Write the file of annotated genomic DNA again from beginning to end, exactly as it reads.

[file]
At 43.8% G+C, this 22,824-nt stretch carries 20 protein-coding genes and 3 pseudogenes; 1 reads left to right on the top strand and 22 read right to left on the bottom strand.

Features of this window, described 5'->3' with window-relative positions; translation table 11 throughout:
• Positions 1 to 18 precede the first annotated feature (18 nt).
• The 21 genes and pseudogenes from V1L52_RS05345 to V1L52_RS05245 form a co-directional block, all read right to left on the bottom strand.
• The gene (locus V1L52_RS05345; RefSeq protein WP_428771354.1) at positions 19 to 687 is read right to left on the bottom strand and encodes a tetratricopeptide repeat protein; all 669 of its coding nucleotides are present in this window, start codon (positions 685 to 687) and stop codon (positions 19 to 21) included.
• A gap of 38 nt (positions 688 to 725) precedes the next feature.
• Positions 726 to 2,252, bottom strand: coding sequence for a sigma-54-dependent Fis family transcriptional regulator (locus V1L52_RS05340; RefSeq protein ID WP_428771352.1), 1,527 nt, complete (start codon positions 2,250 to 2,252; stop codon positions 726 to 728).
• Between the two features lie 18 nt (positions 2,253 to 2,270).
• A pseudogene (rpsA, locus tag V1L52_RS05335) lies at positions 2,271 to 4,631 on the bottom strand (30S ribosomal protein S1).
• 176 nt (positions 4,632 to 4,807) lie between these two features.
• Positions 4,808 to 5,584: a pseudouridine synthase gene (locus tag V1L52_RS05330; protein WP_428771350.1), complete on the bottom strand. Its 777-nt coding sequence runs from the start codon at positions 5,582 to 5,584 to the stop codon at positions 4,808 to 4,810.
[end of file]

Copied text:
At 43.8% G+C, this 22,824-nt stretch carries 20 protein-coding genes and 3 pseudogenes; 1 reads left to right on the top strand and 22 read right to left on the bottom strand.

Features of this window, described 5'->3' with window-relative positions; translation table 11 throughout:
• Positions 1 to 18 precede the first annotated feature (18 nt).
• The 21 genes and pseudogenes from V1L52_RS05345 to V1L52_RS05245 form a co-directional block, all read right to left on the bottom strand.
• The gene (locus V1L52_RS05345; RefSeq protein WP_428771354.1) at positions 19 to 687 is read right to left on the bottom strand and encodes a tetratricopeptide repeat protein; all 669 of its coding nucleotides are present in this window, start codon (positions 685 to 687) and stop codon (positions 19 to 21) included.
• A gap of 38 nt (positions 688 to 725) precedes the next feature.
• Positions 726 to 2,252, bottom strand: coding sequence for a sigma-54-dependent Fis family transcriptional regulator (locus V1L52_RS05340; RefSeq protein ID WP_428771352.1), 1,527 nt, complete (start codon positions 2,250 to 2,252; stop codon positions 726 to 728).
• Between the two features lie 18 nt (positions 2,253 to 2,270).
• A pseudogene (rpsA, locus tag V1L52_RS05335) lies at positions 2,271 to 4,631 on the bottom strand (30S ribosomal protein S1).
• 176 nt (positions 4,632 to 4,807) lie between these two features.
• Positions 4,808 to 5,584: a pseudouridine synthase gene (locus tag V1L52_RS05330; protein WP_428771350.1), complete on the bottom strand. Its 777-nt coding sequence runs from the start codon at positions 5,582 to 5,584 to the stop codon at positions 4,808 to 4,810.